Another Thursday Movie Picks for you, this week mother-daughter relationships is the central theme - http://wanderingthroughtheshelves.blogspot.co.uk/.
There have been many films with evil little girls (Case 39 and Orphan are two recent examples that spring to mind), but the original evil, manipulative little girl was Rhoda from the 1956 film The Bad Seed. Christine (Nancy Kelly) becomes convinced that daughter is sociopathic murderer and once her daughter reveals the truth she has a difficult decision to make. The film's stage origins show, the film is blandly shot and the acting is slightly hammy (even for the 50s), but it still has a bit of chill factor to it. The film is also debates the science surrounding nature vs nurture and demands serious questions of the mother and what she must do regarding her murderous child. The film also has one the most peculiar post credits sequences ever...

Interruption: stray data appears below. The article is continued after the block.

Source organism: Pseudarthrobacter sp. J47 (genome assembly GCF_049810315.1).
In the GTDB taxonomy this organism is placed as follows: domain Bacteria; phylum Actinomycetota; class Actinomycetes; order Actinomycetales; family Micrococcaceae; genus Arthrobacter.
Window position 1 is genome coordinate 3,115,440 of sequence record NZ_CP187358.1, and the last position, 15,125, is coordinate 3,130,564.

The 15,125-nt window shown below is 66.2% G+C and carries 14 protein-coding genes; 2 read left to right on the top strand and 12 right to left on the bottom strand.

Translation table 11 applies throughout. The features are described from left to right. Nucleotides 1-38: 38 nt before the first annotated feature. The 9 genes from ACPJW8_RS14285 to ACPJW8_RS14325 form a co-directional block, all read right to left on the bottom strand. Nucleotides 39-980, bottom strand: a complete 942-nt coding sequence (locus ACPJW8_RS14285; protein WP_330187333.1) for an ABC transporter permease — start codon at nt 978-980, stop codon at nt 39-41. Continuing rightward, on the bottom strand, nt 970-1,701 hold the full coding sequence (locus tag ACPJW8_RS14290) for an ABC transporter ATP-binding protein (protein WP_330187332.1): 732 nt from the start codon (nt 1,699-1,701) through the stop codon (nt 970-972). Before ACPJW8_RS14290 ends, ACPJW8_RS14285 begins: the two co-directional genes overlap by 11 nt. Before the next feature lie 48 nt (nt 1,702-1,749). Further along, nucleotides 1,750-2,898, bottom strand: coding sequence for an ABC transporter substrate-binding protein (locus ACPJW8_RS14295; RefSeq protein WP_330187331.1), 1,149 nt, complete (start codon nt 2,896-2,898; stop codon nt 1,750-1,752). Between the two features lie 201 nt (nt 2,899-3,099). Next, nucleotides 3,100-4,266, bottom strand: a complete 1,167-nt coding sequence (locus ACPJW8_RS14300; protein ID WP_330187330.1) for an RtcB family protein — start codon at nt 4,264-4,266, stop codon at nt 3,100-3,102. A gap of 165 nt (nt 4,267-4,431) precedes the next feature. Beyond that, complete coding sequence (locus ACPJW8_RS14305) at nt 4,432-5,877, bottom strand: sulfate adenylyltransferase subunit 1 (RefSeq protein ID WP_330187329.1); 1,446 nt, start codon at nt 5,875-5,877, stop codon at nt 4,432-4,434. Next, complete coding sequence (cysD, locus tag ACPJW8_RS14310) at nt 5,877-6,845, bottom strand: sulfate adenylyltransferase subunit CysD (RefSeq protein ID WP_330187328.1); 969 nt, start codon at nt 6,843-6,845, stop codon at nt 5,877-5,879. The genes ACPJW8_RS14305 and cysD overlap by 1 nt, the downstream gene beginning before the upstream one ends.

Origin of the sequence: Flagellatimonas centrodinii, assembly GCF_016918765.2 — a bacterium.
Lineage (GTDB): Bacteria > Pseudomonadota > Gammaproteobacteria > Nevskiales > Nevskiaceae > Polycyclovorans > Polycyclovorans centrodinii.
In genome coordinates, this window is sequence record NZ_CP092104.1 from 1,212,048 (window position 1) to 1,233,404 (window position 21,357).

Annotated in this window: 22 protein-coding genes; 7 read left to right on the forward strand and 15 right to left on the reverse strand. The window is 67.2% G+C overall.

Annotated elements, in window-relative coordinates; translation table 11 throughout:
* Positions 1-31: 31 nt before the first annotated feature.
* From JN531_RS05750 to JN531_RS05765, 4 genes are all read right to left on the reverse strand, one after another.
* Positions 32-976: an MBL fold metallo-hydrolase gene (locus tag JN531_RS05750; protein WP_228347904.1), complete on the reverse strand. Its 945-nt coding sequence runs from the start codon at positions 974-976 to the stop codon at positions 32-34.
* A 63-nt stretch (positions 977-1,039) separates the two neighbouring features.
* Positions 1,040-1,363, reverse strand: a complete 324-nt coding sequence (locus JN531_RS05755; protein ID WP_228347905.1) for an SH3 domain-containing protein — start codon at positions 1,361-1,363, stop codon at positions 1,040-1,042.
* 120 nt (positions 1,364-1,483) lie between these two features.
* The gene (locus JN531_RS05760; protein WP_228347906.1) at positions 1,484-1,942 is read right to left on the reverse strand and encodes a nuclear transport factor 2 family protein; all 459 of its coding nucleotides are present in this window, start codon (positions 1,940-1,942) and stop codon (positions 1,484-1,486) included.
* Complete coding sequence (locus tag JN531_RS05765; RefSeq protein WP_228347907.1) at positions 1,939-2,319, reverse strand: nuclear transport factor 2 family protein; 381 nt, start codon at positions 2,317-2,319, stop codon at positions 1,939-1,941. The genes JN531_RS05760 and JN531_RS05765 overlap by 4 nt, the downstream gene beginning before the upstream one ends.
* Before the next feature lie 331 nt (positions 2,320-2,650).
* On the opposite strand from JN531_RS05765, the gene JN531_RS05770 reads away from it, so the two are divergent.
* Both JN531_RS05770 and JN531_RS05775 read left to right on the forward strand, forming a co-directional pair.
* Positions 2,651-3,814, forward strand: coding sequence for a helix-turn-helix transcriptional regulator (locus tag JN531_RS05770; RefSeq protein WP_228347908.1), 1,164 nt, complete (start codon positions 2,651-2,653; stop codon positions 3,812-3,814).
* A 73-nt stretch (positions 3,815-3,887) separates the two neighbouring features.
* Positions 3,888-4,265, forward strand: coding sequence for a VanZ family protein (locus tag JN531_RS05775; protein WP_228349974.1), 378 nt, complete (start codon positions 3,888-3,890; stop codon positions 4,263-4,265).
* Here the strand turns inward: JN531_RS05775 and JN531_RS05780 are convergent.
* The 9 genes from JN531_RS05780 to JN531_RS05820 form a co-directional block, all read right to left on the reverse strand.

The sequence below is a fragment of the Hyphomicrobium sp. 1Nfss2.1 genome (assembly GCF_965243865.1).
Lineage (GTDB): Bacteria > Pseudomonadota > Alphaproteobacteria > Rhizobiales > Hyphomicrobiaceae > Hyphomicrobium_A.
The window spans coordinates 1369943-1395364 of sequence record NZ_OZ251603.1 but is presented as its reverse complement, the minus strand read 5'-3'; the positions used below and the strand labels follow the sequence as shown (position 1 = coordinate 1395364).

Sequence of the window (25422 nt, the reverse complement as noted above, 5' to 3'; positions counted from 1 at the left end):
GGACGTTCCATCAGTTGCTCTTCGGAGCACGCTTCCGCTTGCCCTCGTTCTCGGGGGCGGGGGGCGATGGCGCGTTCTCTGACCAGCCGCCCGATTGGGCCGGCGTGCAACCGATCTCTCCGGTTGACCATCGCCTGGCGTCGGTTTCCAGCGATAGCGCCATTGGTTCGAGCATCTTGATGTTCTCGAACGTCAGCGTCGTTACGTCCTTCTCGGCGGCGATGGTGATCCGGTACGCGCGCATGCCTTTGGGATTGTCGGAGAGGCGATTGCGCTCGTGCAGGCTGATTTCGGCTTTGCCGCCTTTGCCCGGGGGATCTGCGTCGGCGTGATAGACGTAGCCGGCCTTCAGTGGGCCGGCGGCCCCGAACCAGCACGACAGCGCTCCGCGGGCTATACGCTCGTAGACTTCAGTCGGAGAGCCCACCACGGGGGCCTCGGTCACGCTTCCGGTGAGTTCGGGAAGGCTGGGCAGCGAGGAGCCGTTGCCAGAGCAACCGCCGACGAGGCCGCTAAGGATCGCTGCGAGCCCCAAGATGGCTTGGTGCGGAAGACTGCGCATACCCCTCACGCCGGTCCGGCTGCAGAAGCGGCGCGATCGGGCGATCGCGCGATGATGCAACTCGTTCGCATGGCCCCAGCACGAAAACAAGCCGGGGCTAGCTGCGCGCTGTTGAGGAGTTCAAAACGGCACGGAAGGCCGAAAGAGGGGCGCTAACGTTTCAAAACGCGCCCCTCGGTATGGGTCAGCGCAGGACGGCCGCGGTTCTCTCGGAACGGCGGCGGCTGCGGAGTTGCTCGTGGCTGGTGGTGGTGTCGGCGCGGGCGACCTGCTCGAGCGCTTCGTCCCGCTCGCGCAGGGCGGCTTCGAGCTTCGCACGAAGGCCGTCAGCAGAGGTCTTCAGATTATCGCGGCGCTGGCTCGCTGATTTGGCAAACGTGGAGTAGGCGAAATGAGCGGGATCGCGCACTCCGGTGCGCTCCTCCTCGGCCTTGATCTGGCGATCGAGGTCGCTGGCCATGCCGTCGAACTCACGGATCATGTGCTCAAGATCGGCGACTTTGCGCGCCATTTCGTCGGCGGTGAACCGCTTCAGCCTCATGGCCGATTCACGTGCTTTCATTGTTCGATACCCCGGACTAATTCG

Brave is a step away from the usual male dominated Pixar films as the film focuses on the relationship between mother and daughter. The daughter wishes to live a life that is far more customary for males to live, her mother is more of a traditionalist, this of course leads to some friction. The film Brave is a strongly feminist one (some still objected to the physical image the main character – thin and perfect but in this context it is irrelevant) with a highish level of female input (which we need more of), perhaps may explain why the mother-daughter relationship is the film's most interesting aspect.
Winner of the Best Picture for the year 1983 (or at least I think it was....yep it it was) James L. Brooks' (who I embarrassingly got confused Mel Brooks for some stupid reason) debut features a mother-daughter relationship that is integral to the story. Aurora Greenway (Shirley MacLaine) may be a difficult person but her relationship with her daughter, Emma (Debra Winger), is a strong one that manages to survive many storms and bitter fights. The film gets a big baggy in the middle, but it is an emotionally rewarding one.